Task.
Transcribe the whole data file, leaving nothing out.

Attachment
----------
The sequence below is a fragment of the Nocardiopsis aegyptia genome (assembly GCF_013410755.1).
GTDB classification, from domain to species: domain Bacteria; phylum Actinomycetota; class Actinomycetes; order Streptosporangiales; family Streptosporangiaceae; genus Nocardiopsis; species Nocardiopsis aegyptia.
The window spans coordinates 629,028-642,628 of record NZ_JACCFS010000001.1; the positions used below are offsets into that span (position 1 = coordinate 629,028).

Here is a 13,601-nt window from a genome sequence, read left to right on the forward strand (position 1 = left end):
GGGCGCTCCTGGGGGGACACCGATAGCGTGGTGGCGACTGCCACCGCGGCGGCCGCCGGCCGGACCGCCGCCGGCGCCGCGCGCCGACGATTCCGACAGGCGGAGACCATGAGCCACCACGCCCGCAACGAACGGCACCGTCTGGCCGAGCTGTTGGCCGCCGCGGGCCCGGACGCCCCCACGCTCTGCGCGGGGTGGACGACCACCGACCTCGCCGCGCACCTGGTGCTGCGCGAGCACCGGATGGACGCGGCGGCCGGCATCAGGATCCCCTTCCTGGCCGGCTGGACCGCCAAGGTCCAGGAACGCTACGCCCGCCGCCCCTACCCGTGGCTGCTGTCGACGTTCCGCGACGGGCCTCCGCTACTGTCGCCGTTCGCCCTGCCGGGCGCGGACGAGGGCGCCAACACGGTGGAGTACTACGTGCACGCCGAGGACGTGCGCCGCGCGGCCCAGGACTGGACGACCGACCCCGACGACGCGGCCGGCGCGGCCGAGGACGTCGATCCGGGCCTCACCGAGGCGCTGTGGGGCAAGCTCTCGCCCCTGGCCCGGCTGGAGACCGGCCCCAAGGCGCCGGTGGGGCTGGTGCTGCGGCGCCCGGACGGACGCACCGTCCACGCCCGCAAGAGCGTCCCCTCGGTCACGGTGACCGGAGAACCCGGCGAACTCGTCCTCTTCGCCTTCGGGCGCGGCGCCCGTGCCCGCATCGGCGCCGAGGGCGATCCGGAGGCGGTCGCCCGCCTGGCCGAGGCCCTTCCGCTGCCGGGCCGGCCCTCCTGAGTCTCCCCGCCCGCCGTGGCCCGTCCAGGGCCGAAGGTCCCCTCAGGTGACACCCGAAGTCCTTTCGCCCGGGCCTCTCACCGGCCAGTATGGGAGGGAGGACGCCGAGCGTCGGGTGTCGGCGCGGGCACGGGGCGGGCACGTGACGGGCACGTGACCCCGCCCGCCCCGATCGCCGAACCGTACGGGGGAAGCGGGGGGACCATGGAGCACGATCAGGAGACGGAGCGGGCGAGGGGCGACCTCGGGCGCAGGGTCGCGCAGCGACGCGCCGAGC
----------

The sequence below is a fragment of the Nocardiopsis aegyptia genome (assembly GCF_013410755.1).
GTDB classification, from domain to species: domain Bacteria; phylum Actinomycetota; class Actinomycetes; order Streptosporangiales; family Streptosporangiaceae; genus Nocardiopsis; species Nocardiopsis aegyptia.
The window spans coordinates 629,028-642,628 of record NZ_JACCFS010000001.1; the positions used below are offsets into that span (position 1 = coordinate 629,028).

Here is a 13,601-nt window from a genome sequence, read left to right on the forward strand (position 1 = left end):
GGGCGCTCCTGGGGGGACACCGATAGCGTGGTGGCGACTGCCACCGCGGCGGCCGCCGGCCGGACCGCCGCCGGCGCCGCGCGCCGACGATTCCGACAGGCGGAGACCATGAGCCACCACGCCCGCAACGAACGGCACCGTCTGGCCGAGCTGTTGGCCGCCGCGGGCCCGGACGCCCCCACGCTCTGCGCGGGGTGGACGACCACCGACCTCGCCGCGCACCTGGTGCTGCGCGAGCACCGGATGGACGCGGCGGCCGGCATCAGGATCCCCTTCCTGGCCGGCTGGACCGCCAAGGTCCAGGAACGCTACGCCCGCCGCCCCTACCCGTGGCTGCTGTCGACGTTCCGCGACGGGCCTCCGCTACTGTCGCCGTTCGCCCTGCCGGGCGCGGACGAGGGCGCCAACACGGTGGAGTACTACGTGCACGCCGAGGACGTGCGCCGCGCGGCCCAGGACTGGACGACCGACCCCGACGACGCGGCCGGCGCGGCCGAGGACGTCGATCCGGGCCTCACCGAGGCGCTGTGGGGCAAGCTCTCGCCCCTGGCCCGGCTGGAGACCGGCCCCAAGGCGCCGGTGGGGCTGGTGCTGCGGCGCCCGGACGGACGCACCGTCCACGCCCGCAAGAGCGTCCCCTCGGTCACGGTGACCGGAGAACCCGGCGAACTCGTCCTCTTCGCCTTCGGGCGCGGCGCCCGTGCCCGCATCGGCGCCGAGGGCGATCCGGAGGCGGTCGCCCGCCTGGCCGAGGCCCTTCCGCTGCCGGGCCGGCCCTCCTGAGTCTCCCCGCCCGCCGTGGCCCGTCCAGGGCCGAAGGTCCCCTCAGGTGACACCCGAAGTCCTTTCGCCCGGGCCTCTCACCGGCCAGTATGGGAGGGAGGACGCCGAGCGTCGGGTGTCGGCGCGGGCACGGGGCGGGCACGTGACGGGCACGTGACCCCGCCCGCCCCGATCGCCGAACCGTACGGGGGAAGCGGGGGGACCATGGAGCACGATCAGGAGACGGAGCGGGCGAGGGGCGACCTCGGGCGCAGGGTCGCGCAGCGACGCGCCGAGC